Psychiatrist shortage prompts online mental health services for Cranbrook youth

Latest extension of the province’s Tele-mental Health program reaches Cranbrook
By Jon Hernandez, CBC News

Children and teens in need of mental health services in Cranbrook will now get access to psychiatrists via the web. The Ministry of Children and Family Development has announced it will extend its Tele-mental Health program to the city.

The online videoconferencing service gives youth one-on-one bi-monthly consultations with psychiatrists in conjunction with B.C. Children’s Hospital. The psychiatrists will also visit their patients once every two months.

The program is currently offered in other more remote locations around B.C.

“The technology of telehealth has really expanded the opportunity to provide care to more rural and remote areas of BC,” said Dr. Susan Baer, a child and adolescent psychiatrist and director of outpatient mental health services at B.C. Children’s Hospital in Vancouver.

Baer is one of the psychiatrists who will be working with the Tele-mental Health program to offer treatment to children in Cranbrook.

A national psychiatrist shortage

The extension of the Tele-mental Health program comes after what’s been declared as a widespread shortage of child psychiatrists across the country. According to the Canadian Mental Health Association, 80 per cent of children in need of mental health services never receive them.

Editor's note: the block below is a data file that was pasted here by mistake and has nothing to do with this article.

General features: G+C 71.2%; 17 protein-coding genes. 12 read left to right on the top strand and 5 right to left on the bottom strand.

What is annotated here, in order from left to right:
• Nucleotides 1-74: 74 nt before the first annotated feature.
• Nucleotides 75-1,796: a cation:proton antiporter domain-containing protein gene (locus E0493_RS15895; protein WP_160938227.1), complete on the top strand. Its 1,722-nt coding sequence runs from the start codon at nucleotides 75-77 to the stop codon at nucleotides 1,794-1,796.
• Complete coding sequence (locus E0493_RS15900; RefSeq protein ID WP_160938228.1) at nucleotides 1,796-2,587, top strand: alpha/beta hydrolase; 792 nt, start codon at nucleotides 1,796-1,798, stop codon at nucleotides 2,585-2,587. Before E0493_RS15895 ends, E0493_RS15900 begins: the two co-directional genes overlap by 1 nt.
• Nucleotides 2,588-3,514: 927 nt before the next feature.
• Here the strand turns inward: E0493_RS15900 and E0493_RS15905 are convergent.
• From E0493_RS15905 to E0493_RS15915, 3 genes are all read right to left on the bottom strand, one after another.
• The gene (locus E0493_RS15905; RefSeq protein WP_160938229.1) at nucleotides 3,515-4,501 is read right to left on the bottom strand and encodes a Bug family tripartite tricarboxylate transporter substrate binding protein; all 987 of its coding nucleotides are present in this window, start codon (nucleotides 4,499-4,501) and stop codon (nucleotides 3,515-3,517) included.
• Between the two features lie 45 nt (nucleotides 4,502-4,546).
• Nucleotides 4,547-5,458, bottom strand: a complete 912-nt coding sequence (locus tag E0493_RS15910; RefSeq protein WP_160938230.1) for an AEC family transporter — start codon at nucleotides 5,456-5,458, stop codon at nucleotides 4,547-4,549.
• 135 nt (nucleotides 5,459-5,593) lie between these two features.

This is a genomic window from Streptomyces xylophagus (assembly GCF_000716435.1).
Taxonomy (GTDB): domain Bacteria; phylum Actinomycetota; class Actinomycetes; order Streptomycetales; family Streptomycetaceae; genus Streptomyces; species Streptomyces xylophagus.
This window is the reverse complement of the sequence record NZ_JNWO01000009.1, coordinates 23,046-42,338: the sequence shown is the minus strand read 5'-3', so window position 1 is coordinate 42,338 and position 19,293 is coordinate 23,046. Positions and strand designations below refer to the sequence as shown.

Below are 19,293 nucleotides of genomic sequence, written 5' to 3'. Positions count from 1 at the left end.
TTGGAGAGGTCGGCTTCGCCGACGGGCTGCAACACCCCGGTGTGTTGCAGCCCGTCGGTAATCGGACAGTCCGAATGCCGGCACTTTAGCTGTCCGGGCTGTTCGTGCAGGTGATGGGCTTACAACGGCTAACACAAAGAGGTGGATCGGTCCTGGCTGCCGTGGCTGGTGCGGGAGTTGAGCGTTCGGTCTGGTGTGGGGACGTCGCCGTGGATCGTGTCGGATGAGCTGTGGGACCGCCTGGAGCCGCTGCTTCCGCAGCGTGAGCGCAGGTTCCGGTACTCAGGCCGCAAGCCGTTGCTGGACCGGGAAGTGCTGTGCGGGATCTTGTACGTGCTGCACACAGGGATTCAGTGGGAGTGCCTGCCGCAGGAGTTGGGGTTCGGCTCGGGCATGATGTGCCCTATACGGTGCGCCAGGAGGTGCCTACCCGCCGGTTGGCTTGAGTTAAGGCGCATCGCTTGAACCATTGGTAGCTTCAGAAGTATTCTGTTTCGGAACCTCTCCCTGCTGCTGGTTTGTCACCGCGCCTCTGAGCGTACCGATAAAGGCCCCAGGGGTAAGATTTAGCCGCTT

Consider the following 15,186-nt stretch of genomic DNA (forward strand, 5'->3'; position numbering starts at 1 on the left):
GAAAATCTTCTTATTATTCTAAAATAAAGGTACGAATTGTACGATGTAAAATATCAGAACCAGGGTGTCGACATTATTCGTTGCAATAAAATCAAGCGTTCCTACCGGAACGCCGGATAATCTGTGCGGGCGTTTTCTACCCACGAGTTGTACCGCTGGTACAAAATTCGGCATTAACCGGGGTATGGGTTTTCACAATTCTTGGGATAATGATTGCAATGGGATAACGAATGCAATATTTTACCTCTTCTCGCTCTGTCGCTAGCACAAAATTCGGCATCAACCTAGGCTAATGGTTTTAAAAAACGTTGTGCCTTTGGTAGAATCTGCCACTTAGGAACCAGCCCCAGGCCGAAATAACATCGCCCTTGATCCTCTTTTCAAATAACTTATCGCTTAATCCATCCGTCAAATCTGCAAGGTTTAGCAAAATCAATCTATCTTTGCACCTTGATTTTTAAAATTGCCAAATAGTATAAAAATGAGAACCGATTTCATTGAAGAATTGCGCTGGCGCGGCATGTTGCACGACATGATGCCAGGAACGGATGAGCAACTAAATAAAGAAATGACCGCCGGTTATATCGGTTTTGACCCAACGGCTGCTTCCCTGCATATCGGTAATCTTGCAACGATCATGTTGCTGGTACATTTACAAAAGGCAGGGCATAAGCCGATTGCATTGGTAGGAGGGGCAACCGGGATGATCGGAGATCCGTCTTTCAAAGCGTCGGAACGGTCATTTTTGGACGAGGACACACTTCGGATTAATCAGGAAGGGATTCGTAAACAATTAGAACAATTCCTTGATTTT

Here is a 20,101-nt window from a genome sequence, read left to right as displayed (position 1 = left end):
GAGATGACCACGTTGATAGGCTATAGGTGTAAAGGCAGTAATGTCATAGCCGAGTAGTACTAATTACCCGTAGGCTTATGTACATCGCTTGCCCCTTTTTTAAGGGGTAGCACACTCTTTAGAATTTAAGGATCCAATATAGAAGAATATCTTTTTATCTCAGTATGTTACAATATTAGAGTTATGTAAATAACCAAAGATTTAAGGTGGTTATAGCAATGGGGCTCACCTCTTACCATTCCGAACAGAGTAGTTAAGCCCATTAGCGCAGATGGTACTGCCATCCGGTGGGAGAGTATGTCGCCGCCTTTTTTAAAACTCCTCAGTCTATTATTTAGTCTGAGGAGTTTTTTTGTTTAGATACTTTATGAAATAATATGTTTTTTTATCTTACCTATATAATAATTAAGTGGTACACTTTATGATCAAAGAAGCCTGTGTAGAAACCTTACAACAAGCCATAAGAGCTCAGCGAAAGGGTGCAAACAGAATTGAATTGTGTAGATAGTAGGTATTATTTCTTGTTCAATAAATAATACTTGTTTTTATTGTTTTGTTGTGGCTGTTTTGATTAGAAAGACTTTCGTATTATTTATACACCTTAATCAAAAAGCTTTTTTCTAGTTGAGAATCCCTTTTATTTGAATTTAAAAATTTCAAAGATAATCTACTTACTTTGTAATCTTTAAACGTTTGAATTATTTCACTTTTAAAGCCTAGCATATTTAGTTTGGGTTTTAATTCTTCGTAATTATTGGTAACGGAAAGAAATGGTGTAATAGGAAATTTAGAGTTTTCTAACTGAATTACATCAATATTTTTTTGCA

Prior to the announcement, youth in need of treatment in Cranbrook — a city with nearly 20,000 people and a major hospital — had to leave town in order to find mental health services, or wait for physicians to visit the community.

“There’s not that many child and adolescent psychiatrists [in British Columbia],” said Baer. “And the ones that are in B.C. tend to be situated in the lower mainland.”

The Tele-mental Health Program is currently implemented in a number of rural and remote communities in British Columbia, including:

  • Prince Rupert.
  • Smithers.
  • Terrace.
  • Kitimat.
  • Hazelton.
  • Burns Lake.
  • Vanderhoof.
  • New Aiyansh.

There are 22 other communities across the province that have also expressed interest in the Tele-mental Health program, according to a press release.

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